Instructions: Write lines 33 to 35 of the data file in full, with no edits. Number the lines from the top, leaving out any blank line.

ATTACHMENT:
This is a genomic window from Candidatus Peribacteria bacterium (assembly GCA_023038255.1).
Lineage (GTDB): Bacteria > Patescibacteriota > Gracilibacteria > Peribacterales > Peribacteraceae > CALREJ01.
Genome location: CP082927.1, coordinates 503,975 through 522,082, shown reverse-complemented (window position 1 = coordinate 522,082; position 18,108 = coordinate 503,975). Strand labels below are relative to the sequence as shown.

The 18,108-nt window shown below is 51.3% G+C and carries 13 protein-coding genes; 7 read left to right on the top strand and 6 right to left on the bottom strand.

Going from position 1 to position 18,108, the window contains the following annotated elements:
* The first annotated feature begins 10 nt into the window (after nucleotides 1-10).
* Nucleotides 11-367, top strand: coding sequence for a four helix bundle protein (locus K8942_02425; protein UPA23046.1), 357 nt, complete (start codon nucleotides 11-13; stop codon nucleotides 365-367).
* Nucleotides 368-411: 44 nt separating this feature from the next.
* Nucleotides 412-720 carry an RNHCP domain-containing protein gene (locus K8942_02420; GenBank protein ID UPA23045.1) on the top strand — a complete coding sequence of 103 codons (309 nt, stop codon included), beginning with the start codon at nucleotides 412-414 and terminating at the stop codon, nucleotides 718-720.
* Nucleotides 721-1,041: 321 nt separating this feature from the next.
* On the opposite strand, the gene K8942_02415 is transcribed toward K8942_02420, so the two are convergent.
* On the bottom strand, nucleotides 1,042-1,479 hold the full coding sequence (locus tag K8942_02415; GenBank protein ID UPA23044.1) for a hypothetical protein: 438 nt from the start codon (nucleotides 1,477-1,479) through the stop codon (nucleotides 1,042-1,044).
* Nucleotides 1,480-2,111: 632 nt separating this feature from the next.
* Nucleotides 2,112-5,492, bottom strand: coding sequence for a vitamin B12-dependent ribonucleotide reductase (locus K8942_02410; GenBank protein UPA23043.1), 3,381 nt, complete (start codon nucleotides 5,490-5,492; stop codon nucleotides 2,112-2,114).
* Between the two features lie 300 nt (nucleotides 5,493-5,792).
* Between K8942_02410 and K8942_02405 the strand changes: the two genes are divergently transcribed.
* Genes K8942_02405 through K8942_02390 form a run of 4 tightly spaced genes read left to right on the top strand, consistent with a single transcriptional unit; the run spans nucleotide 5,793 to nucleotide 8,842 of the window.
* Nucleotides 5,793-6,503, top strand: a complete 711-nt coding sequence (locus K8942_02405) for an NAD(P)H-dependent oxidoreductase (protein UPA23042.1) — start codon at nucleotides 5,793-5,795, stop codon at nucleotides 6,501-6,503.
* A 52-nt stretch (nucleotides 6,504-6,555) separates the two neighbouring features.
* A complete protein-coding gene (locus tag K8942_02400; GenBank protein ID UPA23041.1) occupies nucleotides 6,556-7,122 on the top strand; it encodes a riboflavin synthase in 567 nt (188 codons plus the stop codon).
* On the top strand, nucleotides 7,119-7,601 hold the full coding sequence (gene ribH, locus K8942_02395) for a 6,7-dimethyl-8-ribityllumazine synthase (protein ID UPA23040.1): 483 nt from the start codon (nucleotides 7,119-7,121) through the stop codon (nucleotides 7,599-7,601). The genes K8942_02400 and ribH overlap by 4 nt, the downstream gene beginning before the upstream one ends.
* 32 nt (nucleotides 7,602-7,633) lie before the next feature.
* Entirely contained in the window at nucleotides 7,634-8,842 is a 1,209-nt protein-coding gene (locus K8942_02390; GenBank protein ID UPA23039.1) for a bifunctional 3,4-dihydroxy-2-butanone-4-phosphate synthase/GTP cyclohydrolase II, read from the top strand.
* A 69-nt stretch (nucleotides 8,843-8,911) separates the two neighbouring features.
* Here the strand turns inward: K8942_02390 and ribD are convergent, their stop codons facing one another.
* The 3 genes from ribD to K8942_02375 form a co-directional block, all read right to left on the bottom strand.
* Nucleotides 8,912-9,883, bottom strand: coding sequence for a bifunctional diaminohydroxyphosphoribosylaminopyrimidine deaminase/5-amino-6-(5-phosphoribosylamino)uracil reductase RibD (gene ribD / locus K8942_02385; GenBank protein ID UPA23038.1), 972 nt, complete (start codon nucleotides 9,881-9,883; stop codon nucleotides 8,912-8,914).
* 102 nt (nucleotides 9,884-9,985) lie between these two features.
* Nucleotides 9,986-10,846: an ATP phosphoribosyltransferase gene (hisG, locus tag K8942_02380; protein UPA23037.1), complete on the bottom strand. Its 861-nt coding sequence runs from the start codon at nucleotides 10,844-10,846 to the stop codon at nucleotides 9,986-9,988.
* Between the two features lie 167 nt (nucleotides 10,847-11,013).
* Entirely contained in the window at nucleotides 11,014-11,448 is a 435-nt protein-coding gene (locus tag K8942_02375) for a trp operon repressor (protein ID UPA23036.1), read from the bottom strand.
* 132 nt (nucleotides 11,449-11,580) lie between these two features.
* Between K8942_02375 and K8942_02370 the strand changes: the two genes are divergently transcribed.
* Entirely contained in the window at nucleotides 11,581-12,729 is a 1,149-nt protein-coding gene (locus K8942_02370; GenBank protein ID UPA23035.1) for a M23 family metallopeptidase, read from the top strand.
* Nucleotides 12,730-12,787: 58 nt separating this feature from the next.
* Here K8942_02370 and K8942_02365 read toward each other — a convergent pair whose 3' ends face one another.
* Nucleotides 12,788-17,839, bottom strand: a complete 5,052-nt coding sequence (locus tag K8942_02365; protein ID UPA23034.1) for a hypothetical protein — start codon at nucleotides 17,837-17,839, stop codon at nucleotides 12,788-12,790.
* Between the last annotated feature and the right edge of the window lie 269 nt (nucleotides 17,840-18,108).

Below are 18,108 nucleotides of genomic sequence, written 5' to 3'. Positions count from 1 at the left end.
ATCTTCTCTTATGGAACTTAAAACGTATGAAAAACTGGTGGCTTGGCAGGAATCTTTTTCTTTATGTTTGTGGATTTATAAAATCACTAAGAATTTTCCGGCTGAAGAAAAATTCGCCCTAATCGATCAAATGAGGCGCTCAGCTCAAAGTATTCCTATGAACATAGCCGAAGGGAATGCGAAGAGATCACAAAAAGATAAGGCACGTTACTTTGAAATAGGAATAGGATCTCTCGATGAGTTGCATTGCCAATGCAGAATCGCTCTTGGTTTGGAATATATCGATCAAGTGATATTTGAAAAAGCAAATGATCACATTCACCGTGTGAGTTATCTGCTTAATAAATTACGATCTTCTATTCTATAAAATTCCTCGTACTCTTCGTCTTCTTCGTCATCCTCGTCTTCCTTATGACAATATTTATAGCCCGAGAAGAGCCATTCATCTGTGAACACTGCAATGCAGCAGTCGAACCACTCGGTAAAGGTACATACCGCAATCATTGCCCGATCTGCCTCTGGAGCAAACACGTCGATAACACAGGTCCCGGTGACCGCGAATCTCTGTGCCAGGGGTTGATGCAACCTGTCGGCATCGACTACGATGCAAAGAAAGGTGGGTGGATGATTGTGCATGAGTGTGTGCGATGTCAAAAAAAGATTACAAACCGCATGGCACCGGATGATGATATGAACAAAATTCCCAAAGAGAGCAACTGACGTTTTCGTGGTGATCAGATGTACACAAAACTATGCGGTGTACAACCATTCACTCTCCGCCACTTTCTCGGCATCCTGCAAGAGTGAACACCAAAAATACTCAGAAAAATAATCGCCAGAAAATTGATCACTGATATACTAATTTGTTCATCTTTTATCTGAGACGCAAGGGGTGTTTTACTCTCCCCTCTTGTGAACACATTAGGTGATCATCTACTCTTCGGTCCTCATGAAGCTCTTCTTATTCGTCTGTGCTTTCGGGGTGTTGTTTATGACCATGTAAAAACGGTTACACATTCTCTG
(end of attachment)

* Between K8942_02375 and K8942_02370 the strand changes: the two genes are divergently transcribed.
* Entirely contained in the window at nucleotides 11,581-12,729 is a 1,149-nt protein-coding gene (locus K8942_02370; GenBank protein ID UPA23035.1) for a M23 family metallopeptidase, read from the top strand.
* Nucleotides 12,730-12,787: 58 nt separating this feature from the next.